Tropical Climate Update
Northern Australia entering period of increased tropical activity
Monsoonal conditions which have recently been evident across the south-eastern Indian Ocean are expected to become established across northern Australia in the coming fortnight. In recent days a monsoon trough has also started to develop over the northern Coral Sea. Both these monsoonal areas have seen enhanced tropical weather and now have tropical lows and/or tropical cyclones embedded within the associated monsoon troughs.
Typically, the region within and near a monsoon trough provides favourable conditions for widespread and persistent thunderstorm activity, leading to tropical low or tropical cyclone formation under certain environmental conditions. More generally, even when tropical lows/cyclones are not present, an area experiencing monsoonal conditions will normally see higher than average rainfall activity.
The current climate conditions influencing the Australian tropics indicate above-average tropical weather and rainfall is favoured to be a feature across much of the region for the coming fortnight.
Tropical cyclone activity in the Australian region
Two tropical lows recently developed to the northwest of Australia, with one of them recently being assessed as reaching tropical cyclone intensity. Tropical cyclone Freddy developed Monday, 6 February, well off the northern Western Australia coast and is not expected to directly impact the Australian mainland. A second low in the southern Indian Ocean lies well west of the Australian mainland and is expected to become a tropical cyclone south-west of Cocos (Keeling) Island in the next day or two. A third tropical low lies in the northern Coral Sea, well east of the Queensland coast. This tropical low is expected to strengthen into a tropical cyclone in the next day or two and is expected to track roughly parallel to the Queensland coastline thereafter. There are currently no indications that this system will directly impact the Australian mainland; however, this system may pass close to Norfolk Island later in the week.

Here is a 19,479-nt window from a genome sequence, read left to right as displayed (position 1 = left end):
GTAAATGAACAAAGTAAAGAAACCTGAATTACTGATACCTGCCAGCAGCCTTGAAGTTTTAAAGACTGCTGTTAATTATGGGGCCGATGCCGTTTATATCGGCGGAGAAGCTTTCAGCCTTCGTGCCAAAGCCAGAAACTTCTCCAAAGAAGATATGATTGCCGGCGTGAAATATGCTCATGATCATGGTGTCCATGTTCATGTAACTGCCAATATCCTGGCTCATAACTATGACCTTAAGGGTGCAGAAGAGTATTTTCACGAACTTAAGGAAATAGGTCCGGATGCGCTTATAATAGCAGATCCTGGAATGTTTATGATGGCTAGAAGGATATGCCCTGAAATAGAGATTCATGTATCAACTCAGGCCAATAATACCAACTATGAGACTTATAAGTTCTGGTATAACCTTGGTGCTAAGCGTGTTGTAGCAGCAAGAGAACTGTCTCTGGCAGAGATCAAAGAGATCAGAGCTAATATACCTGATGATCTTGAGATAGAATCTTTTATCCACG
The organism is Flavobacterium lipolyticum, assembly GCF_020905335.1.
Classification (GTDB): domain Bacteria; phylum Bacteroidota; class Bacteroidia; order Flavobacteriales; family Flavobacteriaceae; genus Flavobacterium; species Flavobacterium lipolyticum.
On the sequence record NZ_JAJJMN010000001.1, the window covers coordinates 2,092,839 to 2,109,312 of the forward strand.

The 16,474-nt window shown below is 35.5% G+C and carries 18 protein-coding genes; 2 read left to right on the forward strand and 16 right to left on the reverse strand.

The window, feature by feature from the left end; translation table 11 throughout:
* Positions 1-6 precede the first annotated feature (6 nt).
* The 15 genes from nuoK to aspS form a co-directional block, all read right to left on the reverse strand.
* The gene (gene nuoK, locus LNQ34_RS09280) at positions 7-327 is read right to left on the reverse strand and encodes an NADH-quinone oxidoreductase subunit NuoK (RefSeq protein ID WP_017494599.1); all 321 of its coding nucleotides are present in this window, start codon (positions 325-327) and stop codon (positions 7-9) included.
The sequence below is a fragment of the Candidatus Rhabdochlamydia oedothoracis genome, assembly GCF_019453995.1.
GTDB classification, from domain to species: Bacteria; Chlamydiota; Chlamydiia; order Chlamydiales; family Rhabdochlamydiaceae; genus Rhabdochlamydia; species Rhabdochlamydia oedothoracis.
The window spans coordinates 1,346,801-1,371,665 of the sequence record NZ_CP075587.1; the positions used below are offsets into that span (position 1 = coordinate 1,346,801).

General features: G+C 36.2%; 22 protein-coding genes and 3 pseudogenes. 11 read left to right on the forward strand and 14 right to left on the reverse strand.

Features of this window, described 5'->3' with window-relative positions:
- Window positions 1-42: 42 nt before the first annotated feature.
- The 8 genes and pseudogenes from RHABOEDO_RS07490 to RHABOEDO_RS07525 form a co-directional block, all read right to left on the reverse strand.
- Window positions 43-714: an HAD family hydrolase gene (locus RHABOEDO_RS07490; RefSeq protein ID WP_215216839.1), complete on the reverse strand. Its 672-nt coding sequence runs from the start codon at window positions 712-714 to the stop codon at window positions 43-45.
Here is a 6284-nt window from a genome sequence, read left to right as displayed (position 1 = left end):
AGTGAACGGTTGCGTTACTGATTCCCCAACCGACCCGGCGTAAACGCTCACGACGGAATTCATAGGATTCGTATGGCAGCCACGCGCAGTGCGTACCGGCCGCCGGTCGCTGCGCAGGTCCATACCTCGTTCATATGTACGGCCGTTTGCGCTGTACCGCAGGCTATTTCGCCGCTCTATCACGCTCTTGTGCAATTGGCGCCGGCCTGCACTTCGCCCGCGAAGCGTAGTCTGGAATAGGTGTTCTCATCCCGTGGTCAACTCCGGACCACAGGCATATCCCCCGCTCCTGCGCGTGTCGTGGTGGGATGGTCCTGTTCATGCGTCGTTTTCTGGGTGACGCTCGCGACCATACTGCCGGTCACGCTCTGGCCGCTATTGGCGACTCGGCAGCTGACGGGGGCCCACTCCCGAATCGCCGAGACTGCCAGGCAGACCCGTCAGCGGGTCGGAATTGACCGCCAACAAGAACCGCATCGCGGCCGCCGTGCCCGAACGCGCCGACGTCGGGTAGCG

With active monsoonal conditions expected to be a feature across northern Australia, there is an above-average risk of further tropical low/cyclone activity developing in the coming fortnight. February to March is generally the time of highest tropical cyclone frequency in the Australian region.
Madden–Julian Oscillation to influence northern Australia
The recent, and expected continuing, increase in tropical weather across the Australian region is associated with both an active phase of the Madden–Julian Oscillation (MJO), and regional equatorial Rossby wave activity. A pulse of the MJO which had been located in the tropical eastern Indian Ocean during the past fortnight, recently moved into the Maritime Continent, to the north of Australia, and climate models indicate the MJO pulse is expected to move across the Maritime Continent, before moving into the Western Pacific region the following week. When an MJO pulse is in either of these regions at this time of the year, monsoonal conditions and above-average rainfall are typically observed across northern Australia and the broader Maritime Continent region.
The broadscale monsoonal westerly wind flow which can extend from the south-east Indian Ocean, across northern Australia, and over the south-west Pacific Ocean in such scenarios, is the primary driver of monsoonal conditions. These winds can also weaken the normal trade wind regime across the tropical Pacific Ocean, thus temporarily weakening the strength of La Niña. As the current La Niña event has been in a gradual weakening phase of late, such an episode of the MJO may act to hasten the 2022-23 La Niña's ultimate demise.
Read more about the Madden–Julian Oscillation
Product code: IDCKGEW000
About the Tropical Climate Update
The Tropical Climate Update is published weekly during the northern wet season (October to April). For the remainder of the year it is published fortnightly, on alternate weeks to the Climate Driver Update.
The Climate Driver Update provides a summary of the major climate drivers affecting Australia, including tropical climate drivers.